Once you or a loved one becomes seriously ill, it is amazing how much extra knoweldge you collect. To be fair, I didn't know what the Bile Duct really did but now Gary had an issue with his, I made it my business to find out everything I could. Many a night Gary & I would lie side by side in bed, each of us staring intently on the mobile screen researching everything we could. Depending if I was happy or sad would determine if I would be looking at cures for cancer or "how to cope with the loss of a loved one". I know the latter was being extremely pessimistic but as I said before, if I thought the worst, I really believed it would not happen. Bizarrely, Gary and I never spoke about our late night Googling sessions. Neither of us acknowledged the findings, particularly if they were not favourable. I guess both of us wanted to battle the demons in our own way. Gary's was to remain upbeat and positive at all times. Mine was to be pratical and be forward thinking.
After the diagnosis we had a couple of weeks of waiting to find out when the treatment would start. Luckily it was Easter Holidays so with Nathan at the Grandparents, Gary and I spent a week bobbing in and out of Maidstone Oncology to get the paperwork and treatment starting.
Now this is where I become a little bit selfish (so please bear with me). Being almost 9 months pregnant now, I was used to the fuss being made about me. It was therefore a shock when suddenly I became invisable (no mean feat considering the extra bulk I was carrying). Gary went to have his pic line fitted (basically a connection into the veins for the chemo to be attached to, to save being injected at each session). I went with him and as Gary was offered tea, sandwiches and a comfy chair, the young fat one (Me) was virtually ignored. I remember waddling as quick as I could down the hospital corridor as Gary and the Chemo nurse stridded ahead talking about treatments and chemo routines. In my pregnant state, I needed the loo quite often but the toilet in the Chemo ward was only for patients. Fat women with babies in their tummies had to waddle back up to the main reception and search for the toilets down there. In my defense, my hormones were all over the shop but I recall feeling really put out that nobody was interested in me.
The whole act of putting me 2nd was strange for Gary too. All his life, Gary put me first. So, to suddenly be the focus of attention was a strange scenario for him. Those who know Gary would think this was odd. After all, trying to get a word in when he was on one of his infamous drinks at the bar session was virtually impossible. However in the world of hospitals and Doctors, Gary would have prefered to be anywhere else and thus was strangely quiet.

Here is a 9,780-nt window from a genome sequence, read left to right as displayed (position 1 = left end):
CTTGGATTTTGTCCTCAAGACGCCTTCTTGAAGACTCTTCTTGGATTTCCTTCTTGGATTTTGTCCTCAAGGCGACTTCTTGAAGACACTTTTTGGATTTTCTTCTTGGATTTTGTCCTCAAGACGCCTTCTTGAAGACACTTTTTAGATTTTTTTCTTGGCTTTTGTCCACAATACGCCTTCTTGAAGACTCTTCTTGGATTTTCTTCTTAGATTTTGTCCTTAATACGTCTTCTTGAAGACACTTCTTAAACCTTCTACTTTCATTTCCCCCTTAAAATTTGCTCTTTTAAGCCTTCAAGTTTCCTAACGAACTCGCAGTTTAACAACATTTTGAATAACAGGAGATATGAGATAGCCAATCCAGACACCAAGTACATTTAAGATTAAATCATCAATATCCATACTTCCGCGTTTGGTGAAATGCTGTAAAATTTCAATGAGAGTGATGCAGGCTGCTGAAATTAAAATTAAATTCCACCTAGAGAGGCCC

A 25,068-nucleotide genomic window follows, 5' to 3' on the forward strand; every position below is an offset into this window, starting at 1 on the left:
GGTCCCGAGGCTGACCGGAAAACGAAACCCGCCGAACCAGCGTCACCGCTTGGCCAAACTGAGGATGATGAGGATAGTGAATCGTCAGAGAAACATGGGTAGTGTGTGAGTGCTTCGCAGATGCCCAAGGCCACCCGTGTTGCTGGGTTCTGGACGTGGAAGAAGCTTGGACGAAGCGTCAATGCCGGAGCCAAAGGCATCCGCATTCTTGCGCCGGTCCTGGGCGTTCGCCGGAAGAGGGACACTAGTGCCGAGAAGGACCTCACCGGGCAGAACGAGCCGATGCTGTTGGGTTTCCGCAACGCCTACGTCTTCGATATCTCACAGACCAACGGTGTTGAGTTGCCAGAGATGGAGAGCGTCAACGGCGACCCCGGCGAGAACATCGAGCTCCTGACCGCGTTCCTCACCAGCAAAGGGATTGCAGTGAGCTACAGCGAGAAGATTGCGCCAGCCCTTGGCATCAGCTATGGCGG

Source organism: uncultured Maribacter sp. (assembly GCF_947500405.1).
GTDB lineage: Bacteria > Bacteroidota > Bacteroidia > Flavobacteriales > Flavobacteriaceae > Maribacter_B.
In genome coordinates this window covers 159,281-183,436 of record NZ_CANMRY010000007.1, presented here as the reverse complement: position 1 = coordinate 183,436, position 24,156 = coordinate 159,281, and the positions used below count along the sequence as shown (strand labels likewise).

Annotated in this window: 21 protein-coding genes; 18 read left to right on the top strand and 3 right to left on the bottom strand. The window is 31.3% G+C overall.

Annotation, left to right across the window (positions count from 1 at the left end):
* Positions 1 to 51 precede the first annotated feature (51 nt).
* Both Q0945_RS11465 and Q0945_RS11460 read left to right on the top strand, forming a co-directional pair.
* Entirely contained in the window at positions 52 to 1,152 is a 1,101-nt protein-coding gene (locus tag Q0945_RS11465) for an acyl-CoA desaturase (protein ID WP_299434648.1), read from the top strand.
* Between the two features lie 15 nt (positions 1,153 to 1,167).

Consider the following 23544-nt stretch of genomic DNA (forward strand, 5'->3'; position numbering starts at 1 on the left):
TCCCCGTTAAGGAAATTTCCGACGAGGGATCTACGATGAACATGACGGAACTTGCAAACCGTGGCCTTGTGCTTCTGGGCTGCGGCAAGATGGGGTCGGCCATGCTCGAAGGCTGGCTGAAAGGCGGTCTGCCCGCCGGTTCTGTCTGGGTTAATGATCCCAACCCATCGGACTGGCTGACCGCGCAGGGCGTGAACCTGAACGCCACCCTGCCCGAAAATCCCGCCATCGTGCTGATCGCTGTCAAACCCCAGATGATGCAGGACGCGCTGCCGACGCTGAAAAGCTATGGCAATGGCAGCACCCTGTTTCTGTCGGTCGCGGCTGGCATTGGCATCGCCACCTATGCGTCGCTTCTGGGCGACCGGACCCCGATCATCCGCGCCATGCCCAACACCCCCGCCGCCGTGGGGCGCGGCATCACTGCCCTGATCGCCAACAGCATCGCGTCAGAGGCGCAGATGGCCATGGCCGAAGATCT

I promised Gary I would go to all his Chemo sessions, so together we set off one Thursday morning to find out what all the fuss was about. This was my first visit to Oncology and I don't think I was really prepared. Oncology at Maidstone has it's own entrance. We lived just around the corner from the hospital which was a godsend. My heart went out to those patients who have to travel miles to get there. There must be nothing worse than having to go through the trauma of the Chemo each week and have to travel a fair distance for the pleasure.
So, back to the story, we walked into Oncology and immediately I felt a rush of heads swivel in my direction. I guess it is not every day the patients see a heavily pregnant lady in this part of the hospital. The lady on the Reception was lovely and over the next few months she knew us rather well, calling Gary and Darcey by name. What about my name, I hear you cry. Don't forget, I was invisable and usually only refered to as Gary's Wife or Mrs Molloy.
Reality really hits you when you arrive in Oncology. There are patients waiting for blood tests, various tanoy announcements for CT Scans and then names called out to head down to either the Radiotherapy or Chemo ward. My first thoughts when I walked into the waiting area was just how many people were there. I know Cancer is a very well known illness in all its various forms but until you sit in Oncology waiting room you don't really understand how many lives it affects. The majority of the people there were over 60 and I did feel a little bit of an anomilie. My other first thought was that most people had hair. Now, this is probably a bit of a weird thing to say but I automatically thought that Cancer = hair loss. Later in our Cancer journey (I refer to our journey as we were both affected) both Gary and I realised that hair loss was due to the Chemotherapy and it depended on which Chemo you were given.